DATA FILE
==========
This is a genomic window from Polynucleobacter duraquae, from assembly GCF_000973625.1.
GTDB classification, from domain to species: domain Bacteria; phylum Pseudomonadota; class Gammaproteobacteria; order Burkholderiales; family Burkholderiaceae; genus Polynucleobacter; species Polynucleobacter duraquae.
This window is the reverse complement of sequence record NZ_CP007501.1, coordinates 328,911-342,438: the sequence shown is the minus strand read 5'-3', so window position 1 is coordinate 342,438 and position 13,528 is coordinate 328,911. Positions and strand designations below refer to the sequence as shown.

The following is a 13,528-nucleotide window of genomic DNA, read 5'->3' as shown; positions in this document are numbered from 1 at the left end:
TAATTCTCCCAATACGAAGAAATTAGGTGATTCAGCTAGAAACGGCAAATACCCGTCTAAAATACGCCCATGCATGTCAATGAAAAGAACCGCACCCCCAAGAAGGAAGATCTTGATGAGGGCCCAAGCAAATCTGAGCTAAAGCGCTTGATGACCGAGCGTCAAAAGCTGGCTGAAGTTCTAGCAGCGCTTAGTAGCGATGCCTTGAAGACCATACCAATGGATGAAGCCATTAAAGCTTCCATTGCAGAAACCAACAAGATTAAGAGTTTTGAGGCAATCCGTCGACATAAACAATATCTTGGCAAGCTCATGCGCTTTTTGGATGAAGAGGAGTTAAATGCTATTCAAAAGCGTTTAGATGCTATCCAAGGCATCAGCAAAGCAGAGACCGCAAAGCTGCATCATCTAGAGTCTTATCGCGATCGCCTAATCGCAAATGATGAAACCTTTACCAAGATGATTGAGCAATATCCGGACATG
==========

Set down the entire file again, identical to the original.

This is a genomic window from Polynucleobacter duraquae, from assembly GCF_000973625.1.
GTDB classification, from domain to species: domain Bacteria; phylum Pseudomonadota; class Gammaproteobacteria; order Burkholderiales; family Burkholderiaceae; genus Polynucleobacter; species Polynucleobacter duraquae.
This window is the reverse complement of sequence record NZ_CP007501.1, coordinates 328,911-342,438: the sequence shown is the minus strand read 5'-3', so window position 1 is coordinate 342,438 and position 13,528 is coordinate 328,911. Positions and strand designations below refer to the sequence as shown.

The following is a 13,528-nucleotide window of genomic DNA, read 5'->3' as shown; positions in this document are numbered from 1 at the left end:
TAATTCTCCCAATACGAAGAAATTAGGTGATTCAGCTAGAAACGGCAAATACCCGTCTAAAATACGCCCATGCATGTCAATGAAAAGAACCGCACCCCCAAGAAGGAAGATCTTGATGAGGGCCCAAGCAAATCTGAGCTAAAGCGCTTGATGACCGAGCGTCAAAAGCTGGCTGAAGTTCTAGCAGCGCTTAGTAGCGATGCCTTGAAGACCATACCAATGGATGAAGCCATTAAAGCTTCCATTGCAGAAACCAACAAGATTAAGAGTTTTGAGGCAATCCGTCGACATAAACAATATCTTGGCAAGCTCATGCGCTTTTTGGATGAAGAGGAGTTAAATGCTATTCAAAAGCGTTTAGATGCTATCCAAGGCATCAGCAAAGCAGAGACCGCAAAGCTGCATCATCTAGAGTCTTATCGCGATCGCCTAATCGCAAATGATGAAACCTTTACCAAGATGATTGAGCAATATCCGGACATG